The Value of Sustainability

The Value of Sustainability

By Michele L. Davis, Fleet Manager, WGL, Springfield, VA
 July 2020

When I became the Fleet Manager of Washington Gas Light (WGL) in 2015, it was the first time I had managed a fleet that included natural gas vehicles (NGV’s).  Therefore, I felt that the NAFA Sustainable Certification was a great way to expand my knowledge of sustainability involving alternative fuel vehicles.  WGL has a corporate sustainability goal, which I felt I could significantly contribute to with my expanding knowledge through the NAFA program.

Sustainable Skillsets

Going through the program provided a path to success in building a more sustainable fleet. Finding a reliable compressed natural gas (CNG) conversion company is typically challenging. However, I learned about the necessary parameters while seeking partners, and we’ve been able to find a well-established company that has provided us with a bi-fuel option for the largest segment of our fleet (cargo vans). 


Also, as a result of my certificate plus additional years in my current position, we have been able to streamline our federally required, annual EPAct* reporting process. We have also increased the percentage of NGVs in the fleet to nearly 30%, nearly double what it was when I joined the company five years ago.

Money Matters

Sustainable practices have helped WGL achieve cost-savings and cost benefits, through the increase of our NGV fleet to nearly 30%, displaced approximately 350,000 gallons of liquid fuel in 2019 versus approximately 175,000 gallons of liquid fuel displaced in 2015.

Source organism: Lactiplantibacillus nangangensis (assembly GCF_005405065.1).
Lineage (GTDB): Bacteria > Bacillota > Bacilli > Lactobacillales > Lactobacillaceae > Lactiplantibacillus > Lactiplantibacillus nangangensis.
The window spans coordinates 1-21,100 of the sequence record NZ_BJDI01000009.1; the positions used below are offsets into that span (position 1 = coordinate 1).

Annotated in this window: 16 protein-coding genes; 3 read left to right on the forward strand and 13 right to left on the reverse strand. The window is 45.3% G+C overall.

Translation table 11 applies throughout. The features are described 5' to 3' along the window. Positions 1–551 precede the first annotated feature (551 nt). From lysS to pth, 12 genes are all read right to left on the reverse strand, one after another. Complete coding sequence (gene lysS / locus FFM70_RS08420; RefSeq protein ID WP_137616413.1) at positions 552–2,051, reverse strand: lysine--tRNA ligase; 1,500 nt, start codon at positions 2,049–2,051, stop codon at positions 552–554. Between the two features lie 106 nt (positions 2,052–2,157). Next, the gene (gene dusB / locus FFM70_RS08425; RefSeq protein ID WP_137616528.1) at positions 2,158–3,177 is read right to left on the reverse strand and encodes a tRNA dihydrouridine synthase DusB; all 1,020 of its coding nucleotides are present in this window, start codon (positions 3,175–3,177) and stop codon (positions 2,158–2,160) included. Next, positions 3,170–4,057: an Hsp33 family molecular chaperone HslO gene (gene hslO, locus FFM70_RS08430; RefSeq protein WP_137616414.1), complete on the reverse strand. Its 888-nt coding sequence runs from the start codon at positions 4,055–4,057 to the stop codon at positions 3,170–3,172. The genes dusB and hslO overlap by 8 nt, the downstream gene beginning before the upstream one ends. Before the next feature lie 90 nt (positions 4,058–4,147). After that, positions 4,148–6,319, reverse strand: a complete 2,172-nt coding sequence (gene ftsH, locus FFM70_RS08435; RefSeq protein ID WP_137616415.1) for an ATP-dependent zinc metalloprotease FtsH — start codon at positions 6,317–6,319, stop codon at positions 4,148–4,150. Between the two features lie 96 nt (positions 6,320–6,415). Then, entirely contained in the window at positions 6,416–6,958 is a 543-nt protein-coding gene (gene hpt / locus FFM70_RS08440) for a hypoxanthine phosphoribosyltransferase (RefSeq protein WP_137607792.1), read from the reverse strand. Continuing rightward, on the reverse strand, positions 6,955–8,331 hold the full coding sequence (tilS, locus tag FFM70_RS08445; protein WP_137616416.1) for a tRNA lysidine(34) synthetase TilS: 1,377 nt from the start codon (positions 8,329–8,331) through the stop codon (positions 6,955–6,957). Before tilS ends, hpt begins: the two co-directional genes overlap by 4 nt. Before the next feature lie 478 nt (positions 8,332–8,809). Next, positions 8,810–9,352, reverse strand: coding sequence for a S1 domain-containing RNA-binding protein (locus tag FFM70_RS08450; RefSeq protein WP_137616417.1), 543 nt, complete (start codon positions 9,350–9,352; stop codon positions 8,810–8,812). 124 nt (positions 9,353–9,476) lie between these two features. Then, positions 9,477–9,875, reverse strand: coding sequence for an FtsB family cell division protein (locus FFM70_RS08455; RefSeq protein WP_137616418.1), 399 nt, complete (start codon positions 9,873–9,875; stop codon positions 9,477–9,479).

If anyone ever asks me about running a sustainable fleet or taking on sustainability education, I would encourage everyone to earn their sustainable certificate from NAFA. The subject matter is interesting and can be useful whether you are managing and/or expanding a CNG fleet or other alternatively fueled fleet of vehicles.
*The Energy Policy Act (EPA) addresses energy production in the United States, including: (1) energy efficiency; (2) renewable energy; (3) oil and gas; (4) coal; (5) Tribal energy; (6) nuclear matters and security; (7) vehicles and motor fuels, including ethanol; (8) hydrogen; (9) electricity; (10) energy tax incentives; (11) hydropower and geothermal energy; and (12) climate change technology. For example, the Act provides loan guarantees for entities that develop or use innovative technologies that avoid the by-production of greenhouse gases. Another provision of the Act increases the amount of biofuel that must be mixed with gasoline sold in the United States.

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